Blueberries, Birds, and Wildflowers

Spring just keeps progressing day after day.  Plants are blooming and birds are migrating in.

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Duke Blueberry.  Just when I had sort of given up on getting many blueberries in the garden we had a lot of blossoms this year.

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The little Top Hat Blueberry was full of blossoms, too.  We will see if the blueberries turn out well.  These blueberry pictures are from about two weeks ago.

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Today all the strawberries are blooming.  I went around to try to put some straw under each plant to keep the berries out of the dirt.  I can also see that we are going to have a bumper crop of serviceberries before long, so I am looking forward to berry season.

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Common Lilac.  This photo was taken about two weeks ago, but the lilacs have been pretty for a long time, since it has been cool the past two weeks.

IMG_7605.JPGI never got good pictures of the crabapple blossoms this year.  It seemed to rain right after they opened, or I must have been busy….

Last weekend I took a few bird shots when we walked around Lake Katherine.

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Female mallard on log in pond

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Great blue heron

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The end of April seemed pretty early to see goslings, but we had some warm weather early in the spring.

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Fluffy gosling

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Back in our yard the Chinquapin oak tree is full of catkins.  Can you see the palm warbler in the tree?

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I tried to zoom in a little on the palm warbler.

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Here the palm warbler is looking for a bug snack among the strawberry and anemone plants.

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The dwarf fothergilla bush is in bloom now.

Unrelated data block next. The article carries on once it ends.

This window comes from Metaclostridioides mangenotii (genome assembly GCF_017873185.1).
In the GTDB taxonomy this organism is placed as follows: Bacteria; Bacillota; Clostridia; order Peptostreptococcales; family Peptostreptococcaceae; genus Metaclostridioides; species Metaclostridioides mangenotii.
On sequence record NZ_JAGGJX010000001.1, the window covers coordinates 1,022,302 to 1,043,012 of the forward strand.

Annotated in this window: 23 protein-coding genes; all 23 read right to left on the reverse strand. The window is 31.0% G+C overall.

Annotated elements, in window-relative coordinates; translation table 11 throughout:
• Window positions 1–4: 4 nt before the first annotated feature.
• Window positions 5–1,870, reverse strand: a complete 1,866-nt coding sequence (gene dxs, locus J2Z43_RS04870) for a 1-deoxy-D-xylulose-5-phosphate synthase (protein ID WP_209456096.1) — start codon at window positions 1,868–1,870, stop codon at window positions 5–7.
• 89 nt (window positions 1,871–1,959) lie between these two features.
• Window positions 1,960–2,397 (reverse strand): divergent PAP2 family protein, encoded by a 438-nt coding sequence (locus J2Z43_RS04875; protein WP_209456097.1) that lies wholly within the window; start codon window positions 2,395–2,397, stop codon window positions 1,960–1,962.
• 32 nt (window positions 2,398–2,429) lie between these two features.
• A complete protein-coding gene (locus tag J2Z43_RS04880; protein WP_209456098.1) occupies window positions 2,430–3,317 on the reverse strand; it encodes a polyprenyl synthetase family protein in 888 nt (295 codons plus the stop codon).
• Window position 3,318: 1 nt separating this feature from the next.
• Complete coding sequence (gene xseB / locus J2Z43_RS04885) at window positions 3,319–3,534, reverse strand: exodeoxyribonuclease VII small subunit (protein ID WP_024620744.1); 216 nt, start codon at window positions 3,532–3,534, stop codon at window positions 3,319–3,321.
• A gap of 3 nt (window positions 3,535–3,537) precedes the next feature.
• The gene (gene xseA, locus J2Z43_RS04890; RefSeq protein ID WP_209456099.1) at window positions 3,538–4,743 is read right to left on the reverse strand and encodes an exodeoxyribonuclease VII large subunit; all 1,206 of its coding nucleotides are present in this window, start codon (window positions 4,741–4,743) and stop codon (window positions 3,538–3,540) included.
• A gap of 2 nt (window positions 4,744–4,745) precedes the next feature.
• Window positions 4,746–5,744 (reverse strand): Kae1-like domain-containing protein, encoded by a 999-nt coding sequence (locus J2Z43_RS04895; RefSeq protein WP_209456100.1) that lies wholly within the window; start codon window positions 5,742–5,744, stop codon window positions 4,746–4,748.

IMG_7616And there is the palm warbler again next to the fothergilla bush.

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There are a lot of little brown birds like this in the yard.  It could be just a house sparrow or it could be some wonderful migrating bird.  I have not had much time to get out and observe, but even going outside for 5 or 10 minutes can be rewarding.  I had heard the goldfinch song in the yard and today I saw the yellow bird for the first time this year.

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I was sitting listening to an unfamiliar bird song this morning way up in a tall tree and then I saw the orange color.  A Baltimore Oriole was busy singing and getting some kind of food from the top of this tree.

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It was so much fun to watch this Baltimore Oriole from my patio.

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The kale and romaine lettuce have been in the ground for 2 weeks.  There is a frost warming for tonight, but it looks like 37 degrees, which I think is fine in my yard.  I put up the bean pole structure and am waiting for the soil to warm up to plant pole beans.  You can see the mound of rhubarb in the back.  I made rhubarb sauce for the first time this season today.  I think my tomato and pepper plants should be coming from Seed Savers in the mail some time this week….

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Huechera ‘plum pudding’

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I threw some dwarf sunflower seeds in the meadow a week or two ago and was very excited to see they sprouted.  Can’t wait for these small sunflowers.

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Dark blue salvia is blooming next to the yarrow that will start up soon.

Yesterday our family went for a walk in the forest preserves.  I was looking forward to seeing spring wildflowers.  I did, but they were different from the ones I saw a few weeks ago.

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Dodecatheon meadia Shooting Star wildflower in the Cap Sauers Holdings of the Palos Forest Preserve.

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I am not sure what this is, but it was pretty.  No need to know the name, really.  We can just enjoy the beauty!

Blue

Blue

The garden colors I planned for my garden were purple, yellow and orange.  Over time I have come to have many more colors all over the garden, but I still have a lot of blue/purple flows blooming this time of year.

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Baptisia australis – blue false indigo

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Close up of Baptisia australis – false blue indigo

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blue iris

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Clematis ‘Jackmanii’

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Blue columbine

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Blue hill salvia

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May night salvia

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Ajuga ground cover

The yellow and orange follows are getting ready to bloom soon!

Beautiful Leaves and Healthy Vegetables